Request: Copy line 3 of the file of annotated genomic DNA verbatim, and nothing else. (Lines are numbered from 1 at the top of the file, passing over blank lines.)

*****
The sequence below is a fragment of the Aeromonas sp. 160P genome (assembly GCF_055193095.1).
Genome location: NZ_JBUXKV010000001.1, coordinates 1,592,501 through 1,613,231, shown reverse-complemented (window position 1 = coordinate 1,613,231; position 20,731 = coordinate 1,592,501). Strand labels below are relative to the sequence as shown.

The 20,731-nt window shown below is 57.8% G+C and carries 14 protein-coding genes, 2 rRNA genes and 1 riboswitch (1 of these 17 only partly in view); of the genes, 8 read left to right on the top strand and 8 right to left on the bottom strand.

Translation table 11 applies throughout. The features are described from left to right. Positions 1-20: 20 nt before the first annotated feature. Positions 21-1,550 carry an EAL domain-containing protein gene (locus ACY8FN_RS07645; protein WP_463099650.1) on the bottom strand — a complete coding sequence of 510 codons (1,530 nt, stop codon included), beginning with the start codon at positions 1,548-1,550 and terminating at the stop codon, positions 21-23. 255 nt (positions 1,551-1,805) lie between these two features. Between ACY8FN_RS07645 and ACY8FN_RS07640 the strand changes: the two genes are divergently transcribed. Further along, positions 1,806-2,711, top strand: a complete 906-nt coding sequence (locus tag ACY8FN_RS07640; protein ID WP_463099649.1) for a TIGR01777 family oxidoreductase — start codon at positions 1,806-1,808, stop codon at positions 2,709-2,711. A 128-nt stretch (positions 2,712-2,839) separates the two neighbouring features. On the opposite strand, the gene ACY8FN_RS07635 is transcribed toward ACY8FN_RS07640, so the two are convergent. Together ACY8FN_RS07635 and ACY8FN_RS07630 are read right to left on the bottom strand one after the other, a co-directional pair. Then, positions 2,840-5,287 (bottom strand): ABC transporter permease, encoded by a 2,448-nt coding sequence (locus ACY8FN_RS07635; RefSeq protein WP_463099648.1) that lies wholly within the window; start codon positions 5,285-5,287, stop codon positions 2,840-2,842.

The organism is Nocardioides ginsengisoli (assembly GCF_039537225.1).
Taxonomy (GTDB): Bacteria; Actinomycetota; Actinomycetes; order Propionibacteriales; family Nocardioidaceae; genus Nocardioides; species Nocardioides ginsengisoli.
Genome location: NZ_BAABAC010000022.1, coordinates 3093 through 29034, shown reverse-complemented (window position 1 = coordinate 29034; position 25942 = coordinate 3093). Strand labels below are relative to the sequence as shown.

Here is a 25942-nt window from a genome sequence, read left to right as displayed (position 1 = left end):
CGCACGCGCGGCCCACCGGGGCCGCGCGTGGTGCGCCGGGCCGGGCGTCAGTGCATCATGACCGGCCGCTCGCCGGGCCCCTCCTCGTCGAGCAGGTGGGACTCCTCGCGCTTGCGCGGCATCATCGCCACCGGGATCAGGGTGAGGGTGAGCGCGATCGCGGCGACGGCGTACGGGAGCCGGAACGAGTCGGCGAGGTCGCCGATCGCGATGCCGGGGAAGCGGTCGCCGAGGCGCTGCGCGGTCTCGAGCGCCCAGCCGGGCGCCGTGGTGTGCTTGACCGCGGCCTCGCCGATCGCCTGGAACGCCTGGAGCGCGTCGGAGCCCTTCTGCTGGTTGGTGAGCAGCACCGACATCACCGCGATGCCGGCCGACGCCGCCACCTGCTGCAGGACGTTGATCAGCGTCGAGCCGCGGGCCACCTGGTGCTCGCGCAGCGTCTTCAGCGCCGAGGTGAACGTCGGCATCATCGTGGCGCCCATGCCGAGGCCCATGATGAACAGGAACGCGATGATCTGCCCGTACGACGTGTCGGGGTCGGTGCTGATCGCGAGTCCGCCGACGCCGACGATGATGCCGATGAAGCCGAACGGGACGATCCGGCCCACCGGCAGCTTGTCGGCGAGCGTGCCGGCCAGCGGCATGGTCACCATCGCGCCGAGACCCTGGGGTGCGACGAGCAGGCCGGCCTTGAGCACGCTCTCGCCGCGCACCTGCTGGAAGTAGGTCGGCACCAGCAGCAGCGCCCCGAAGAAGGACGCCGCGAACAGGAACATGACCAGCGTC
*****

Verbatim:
The 20,731-nt window shown below is 57.8% G+C and carries 14 protein-coding genes, 2 rRNA genes and 1 riboswitch (1 of these 17 only partly in view); of the genes, 8 read left to right on the top strand and 8 right to left on the bottom strand.